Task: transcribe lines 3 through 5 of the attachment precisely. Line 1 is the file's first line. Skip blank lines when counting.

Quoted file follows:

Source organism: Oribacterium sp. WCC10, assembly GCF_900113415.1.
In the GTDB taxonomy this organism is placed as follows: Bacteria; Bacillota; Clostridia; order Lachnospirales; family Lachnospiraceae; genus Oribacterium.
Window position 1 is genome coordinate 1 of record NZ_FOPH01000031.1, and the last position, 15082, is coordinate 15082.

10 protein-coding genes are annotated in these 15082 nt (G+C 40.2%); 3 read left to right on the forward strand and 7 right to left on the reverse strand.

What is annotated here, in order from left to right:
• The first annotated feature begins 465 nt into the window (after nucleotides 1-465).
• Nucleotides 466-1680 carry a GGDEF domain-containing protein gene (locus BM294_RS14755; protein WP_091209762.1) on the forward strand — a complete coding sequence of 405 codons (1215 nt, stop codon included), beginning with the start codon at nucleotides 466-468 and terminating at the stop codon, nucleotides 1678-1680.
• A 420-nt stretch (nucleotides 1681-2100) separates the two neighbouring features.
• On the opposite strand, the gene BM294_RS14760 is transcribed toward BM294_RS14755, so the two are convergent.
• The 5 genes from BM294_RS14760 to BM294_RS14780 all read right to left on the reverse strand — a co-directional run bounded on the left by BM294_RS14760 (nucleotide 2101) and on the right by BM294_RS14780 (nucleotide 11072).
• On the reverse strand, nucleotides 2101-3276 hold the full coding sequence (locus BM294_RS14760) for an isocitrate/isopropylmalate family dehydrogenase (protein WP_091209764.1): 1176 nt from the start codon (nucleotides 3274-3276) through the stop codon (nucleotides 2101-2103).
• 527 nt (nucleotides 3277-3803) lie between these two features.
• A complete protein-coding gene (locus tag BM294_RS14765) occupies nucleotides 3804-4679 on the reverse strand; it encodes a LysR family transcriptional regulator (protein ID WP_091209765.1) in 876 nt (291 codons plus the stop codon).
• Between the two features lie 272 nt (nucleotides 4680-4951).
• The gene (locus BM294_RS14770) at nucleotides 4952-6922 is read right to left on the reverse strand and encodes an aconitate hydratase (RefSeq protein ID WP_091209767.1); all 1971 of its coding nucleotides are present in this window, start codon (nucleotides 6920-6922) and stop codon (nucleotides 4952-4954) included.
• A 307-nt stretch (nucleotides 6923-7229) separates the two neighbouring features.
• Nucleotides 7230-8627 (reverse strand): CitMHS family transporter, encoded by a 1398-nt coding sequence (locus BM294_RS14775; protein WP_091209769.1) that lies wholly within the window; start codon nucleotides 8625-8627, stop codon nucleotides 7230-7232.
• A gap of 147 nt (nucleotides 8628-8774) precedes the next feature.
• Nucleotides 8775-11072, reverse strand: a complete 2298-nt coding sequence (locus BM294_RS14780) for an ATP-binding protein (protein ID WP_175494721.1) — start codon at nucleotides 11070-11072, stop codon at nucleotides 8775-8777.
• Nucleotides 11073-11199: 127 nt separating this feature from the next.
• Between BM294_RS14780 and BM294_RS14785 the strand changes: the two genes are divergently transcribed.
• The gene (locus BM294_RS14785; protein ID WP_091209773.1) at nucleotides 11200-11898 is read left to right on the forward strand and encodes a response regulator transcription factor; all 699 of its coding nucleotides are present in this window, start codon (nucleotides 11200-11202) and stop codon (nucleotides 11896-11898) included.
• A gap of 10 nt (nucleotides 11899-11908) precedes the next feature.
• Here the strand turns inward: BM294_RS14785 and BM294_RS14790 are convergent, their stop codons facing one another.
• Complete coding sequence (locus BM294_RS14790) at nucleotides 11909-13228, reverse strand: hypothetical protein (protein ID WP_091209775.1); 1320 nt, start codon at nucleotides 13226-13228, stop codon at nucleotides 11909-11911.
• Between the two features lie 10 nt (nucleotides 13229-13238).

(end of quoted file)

Window position 1 is genome coordinate 1 of record NZ_FOPH01000031.1, and the last position, 15082, is coordinate 15082.

10 protein-coding genes are annotated in these 15082 nt (G+C 40.2%); 3 read left to right on the forward strand and 7 right to left on the reverse strand.

What is annotated here, in order from left to right: